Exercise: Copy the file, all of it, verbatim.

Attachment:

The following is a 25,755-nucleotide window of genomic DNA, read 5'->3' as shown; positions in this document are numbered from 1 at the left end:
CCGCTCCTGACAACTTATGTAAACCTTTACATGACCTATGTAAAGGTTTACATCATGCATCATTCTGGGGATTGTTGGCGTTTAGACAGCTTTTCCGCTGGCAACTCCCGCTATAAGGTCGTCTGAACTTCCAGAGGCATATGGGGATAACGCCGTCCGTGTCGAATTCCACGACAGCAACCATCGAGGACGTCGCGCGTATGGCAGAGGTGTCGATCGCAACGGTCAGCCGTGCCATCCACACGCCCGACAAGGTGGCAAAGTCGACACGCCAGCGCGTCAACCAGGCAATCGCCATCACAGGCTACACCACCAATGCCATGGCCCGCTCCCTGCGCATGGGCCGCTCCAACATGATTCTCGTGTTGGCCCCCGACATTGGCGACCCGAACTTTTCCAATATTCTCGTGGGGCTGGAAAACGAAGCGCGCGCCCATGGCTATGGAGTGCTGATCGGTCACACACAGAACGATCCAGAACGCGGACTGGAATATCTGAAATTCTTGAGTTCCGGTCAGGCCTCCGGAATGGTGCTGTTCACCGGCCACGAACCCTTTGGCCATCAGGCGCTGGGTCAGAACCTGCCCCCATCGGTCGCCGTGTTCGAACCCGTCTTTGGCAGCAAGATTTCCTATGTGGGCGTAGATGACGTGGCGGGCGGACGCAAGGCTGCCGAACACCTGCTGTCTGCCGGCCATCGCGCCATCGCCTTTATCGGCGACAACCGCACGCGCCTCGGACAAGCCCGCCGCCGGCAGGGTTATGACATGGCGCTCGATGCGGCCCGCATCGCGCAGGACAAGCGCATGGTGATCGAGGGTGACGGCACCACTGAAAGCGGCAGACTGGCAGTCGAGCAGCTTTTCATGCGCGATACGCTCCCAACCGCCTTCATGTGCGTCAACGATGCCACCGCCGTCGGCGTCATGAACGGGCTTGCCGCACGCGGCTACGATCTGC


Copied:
The following is a 25,755-nucleotide window of genomic DNA, read 5'->3' as shown; positions in this document are numbered from 1 at the left end:
CCGCTCCTGACAACTTATGTAAACCTTTACATGACCTATGTAAAGGTTTACATCATGCATCATTCTGGGGATTGTTGGCGTTTAGACAGCTTTTCCGCTGGCAACTCCCGCTATAAGGTCGTCTGAACTTCCAGAGGCATATGGGGATAACGCCGTCCGTGTCGAATTCCACGACAGCAACCATCGAGGACGTCGCGCGTATGGCAGAGGTGTCGATCGCAACGGTCAGCCGTGCCATCCACACGCCCGACAAGGTGGCAAAGTCGACACGCCAGCGCGTCAACCAGGCAATCGCCATCACAGGCTACACCACCAATGCCATGGCCCGCTCCCTGCGCATGGGCCGCTCCAACATGATTCTCGTGTTGGCCCCCGACATTGGCGACCCGAACTTTTCCAATATTCTCGTGGGGCTGGAAAACGAAGCGCGCGCCCATGGCTATGGAGTGCTGATCGGTCACACACAGAACGATCCAGAACGCGGACTGGAATATCTGAAATTCTTGAGTTCCGGTCAGGCCTCCGGAATGGTGCTGTTCACCGGCCACGAACCCTTTGGCCATCAGGCGCTGGGTCAGAACCTGCCCCCATCGGTCGCCGTGTTCGAACCCGTCTTTGGCAGCAAGATTTCCTATGTGGGCGTAGATGACGTGGCGGGCGGACGCAAGGCTGCCGAACACCTGCTGTCTGCCGGCCATCGCGCCATCGCCTTTATCGGCGACAACCGCACGCGCCTCGGACAAGCCCGCCGCCGGCAGGGTTATGACATGGCGCTCGATGCGGCCCGCATCGCGCAGGACAAGCGCATGGTGATCGAGGGTGACGGCACCACTGAAAGCGGCAGACTGGCAGTCGAGCAGCTTTTCATGCGCGATACGCTCCCAACCGCCTTCATGTGCGTCAACGATGCCACCGCCGTCGGCGTCATGAACGGGCTTGCCGCACGCGGCTACGATCTGC